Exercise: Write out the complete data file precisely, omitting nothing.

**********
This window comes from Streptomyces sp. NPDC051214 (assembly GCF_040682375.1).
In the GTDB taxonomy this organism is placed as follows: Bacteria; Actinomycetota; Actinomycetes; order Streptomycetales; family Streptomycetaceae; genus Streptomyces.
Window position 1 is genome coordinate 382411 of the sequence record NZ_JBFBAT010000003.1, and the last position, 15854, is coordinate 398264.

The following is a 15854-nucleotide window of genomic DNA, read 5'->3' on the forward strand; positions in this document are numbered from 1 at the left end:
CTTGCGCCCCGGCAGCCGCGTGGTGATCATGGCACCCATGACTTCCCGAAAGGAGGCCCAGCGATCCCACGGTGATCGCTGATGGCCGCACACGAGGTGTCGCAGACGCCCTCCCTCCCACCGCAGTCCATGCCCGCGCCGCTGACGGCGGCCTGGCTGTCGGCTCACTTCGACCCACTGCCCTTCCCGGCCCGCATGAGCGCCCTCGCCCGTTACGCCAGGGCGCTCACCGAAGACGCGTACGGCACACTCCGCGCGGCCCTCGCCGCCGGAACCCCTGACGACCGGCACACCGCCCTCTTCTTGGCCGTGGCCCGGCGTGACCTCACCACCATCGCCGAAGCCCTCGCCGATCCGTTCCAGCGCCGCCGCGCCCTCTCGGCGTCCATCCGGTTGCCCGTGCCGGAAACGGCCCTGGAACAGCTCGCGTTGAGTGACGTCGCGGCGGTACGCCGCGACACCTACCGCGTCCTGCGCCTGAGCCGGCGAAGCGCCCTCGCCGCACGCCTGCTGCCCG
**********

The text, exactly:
This window comes from Streptomyces sp. NPDC051214 (assembly GCF_040682375.1).
In the GTDB taxonomy this organism is placed as follows: Bacteria; Actinomycetota; Actinomycetes; order Streptomycetales; family Streptomycetaceae; genus Streptomyces.
Window position 1 is genome coordinate 382411 of the sequence record NZ_JBFBAT010000003.1, and the last position, 15854, is coordinate 398264.

The following is a 15854-nucleotide window of genomic DNA, read 5'->3' on the forward strand; positions in this document are numbered from 1 at the left end:
CTTGCGCCCCGGCAGCCGCGTGGTGATCATGGCACCCATGACTTCCCGAAAGGAGGCCCAGCGATCCCACGGTGATCGCTGATGGCCGCACACGAGGTGTCGCAGACGCCCTCCCTCCCACCGCAGTCCATGCCCGCGCCGCTGACGGCGGCCTGGCTGTCGGCTCACTTCGACCCACTGCCCTTCCCGGCCCGCATGAGCGCCCTCGCCCGTTACGCCAGGGCGCTCACCGAAGACGCGTACGGCACACTCCGCGCGGCCCTCGCCGCCGGAACCCCTGACGACCGGCACACCGCCCTCTTCTTGGCCGTGGCCCGGCGTGACCTCACCACCATCGCCGAAGCCCTCGCCGATCCGTTCCAGCGCCGCCGCGCCCTCTCGGCGTCCATCCGGTTGCCCGTGCCGGAAACGGCCCTGGAACAGCTCGCGTTGAGTGACGTCGCGGCGGTACGCCGCGACACCTACCGCGTCCTGCGCCTGAGCCGGCGAAGCGCCCTCGCCGCACGCCTGCTGCCCG